The Tree of Life

The scientific name for coconut is Cocos nucifera. The coconut provides a nutritious source of meat, juice, milk, and oil that has fed and nourished populations around the world for generations.

Nearly one third of the world’s population depends on coconut to some degree for their food and their economy.
Coconut is highly nutritious and rich in fiber, vitamins, and minerals. It is classified as a “functional food” because it provides many health benefits beyond its nutritional content. Coconut oil is of special interest because it possesses healing properties far beyond that of any other dietary oil and is extensively used in traditional medicine among Asian and Pacific populations. When the coconut tree is tapped, it produces a highly nutrient-rich “sap” that exudes from the coconut blossoms. This sap is very low glycemic (GI of only 35), diabetic-friendly, is an abundant source of 17 amino acids, minerals, vitamin C, broad-spectrum B vitamins, and has a nearly neutral pH.

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When the coconut tree is tapped, it produces a highly nutrient-rich “sap” that exudes from the coconut blossoms. This sap is very low glycemic (GI of only 35), diabetic-friendly, is an abundant source of 17 amino acids, minerals, vitamin C, broad-spectrum B vitamins, and has a nearly neutral pH.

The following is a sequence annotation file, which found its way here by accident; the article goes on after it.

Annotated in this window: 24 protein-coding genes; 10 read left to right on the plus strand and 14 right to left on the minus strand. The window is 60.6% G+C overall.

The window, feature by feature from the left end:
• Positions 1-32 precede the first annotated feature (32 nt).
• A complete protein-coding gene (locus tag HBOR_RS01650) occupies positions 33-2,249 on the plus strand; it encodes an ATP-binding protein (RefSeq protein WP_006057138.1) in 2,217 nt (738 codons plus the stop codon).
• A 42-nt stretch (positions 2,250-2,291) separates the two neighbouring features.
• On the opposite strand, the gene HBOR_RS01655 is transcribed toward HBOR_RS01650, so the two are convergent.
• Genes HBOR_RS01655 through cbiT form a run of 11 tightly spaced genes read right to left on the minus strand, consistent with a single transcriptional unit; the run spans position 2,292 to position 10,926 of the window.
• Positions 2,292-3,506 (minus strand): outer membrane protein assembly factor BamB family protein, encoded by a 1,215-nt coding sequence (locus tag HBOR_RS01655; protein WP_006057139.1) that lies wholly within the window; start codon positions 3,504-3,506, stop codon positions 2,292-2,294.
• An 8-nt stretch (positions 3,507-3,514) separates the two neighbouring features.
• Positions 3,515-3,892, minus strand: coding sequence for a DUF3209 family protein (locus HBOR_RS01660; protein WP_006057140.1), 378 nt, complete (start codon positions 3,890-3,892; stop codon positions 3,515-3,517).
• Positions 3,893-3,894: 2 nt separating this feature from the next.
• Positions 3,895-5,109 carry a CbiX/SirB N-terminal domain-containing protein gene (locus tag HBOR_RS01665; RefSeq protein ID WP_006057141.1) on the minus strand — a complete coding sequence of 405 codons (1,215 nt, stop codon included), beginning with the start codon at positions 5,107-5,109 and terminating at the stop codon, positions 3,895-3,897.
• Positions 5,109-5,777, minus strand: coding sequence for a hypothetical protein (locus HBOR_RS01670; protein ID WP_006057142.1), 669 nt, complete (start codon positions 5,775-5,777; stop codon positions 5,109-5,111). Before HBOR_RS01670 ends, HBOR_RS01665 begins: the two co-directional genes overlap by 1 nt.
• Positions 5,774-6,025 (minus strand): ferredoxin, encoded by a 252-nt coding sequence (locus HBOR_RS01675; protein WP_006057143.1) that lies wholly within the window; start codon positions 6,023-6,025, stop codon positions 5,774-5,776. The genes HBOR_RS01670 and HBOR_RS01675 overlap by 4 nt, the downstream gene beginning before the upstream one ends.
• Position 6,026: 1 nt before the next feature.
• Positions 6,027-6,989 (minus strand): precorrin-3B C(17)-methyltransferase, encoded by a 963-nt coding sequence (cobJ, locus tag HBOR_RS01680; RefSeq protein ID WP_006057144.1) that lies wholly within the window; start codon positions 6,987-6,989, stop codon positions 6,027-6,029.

Health Benefits of Coconuts

Modern medicine has also found coconuts nutritionally beneficial because:
1. They’re loaded with naturally sterile electrolytes, which feed your pH and muscle function
2. They have a high fiber content, which makes you feel full longer and helps regulate elimination
3. They’re rich in lauric acid, which converts to monolaurin. Monolaurin is the compound found in breast milk that strengthens a baby’s immunity, and a great deal of research has been done to establish the ability of lauric acid to enhance immunity. This medium-chain fatty acid (MCFA) actually disrupts the lipid membranes of offending organisms.
4. They offer high levels of manganese, potassium, and phosphorus.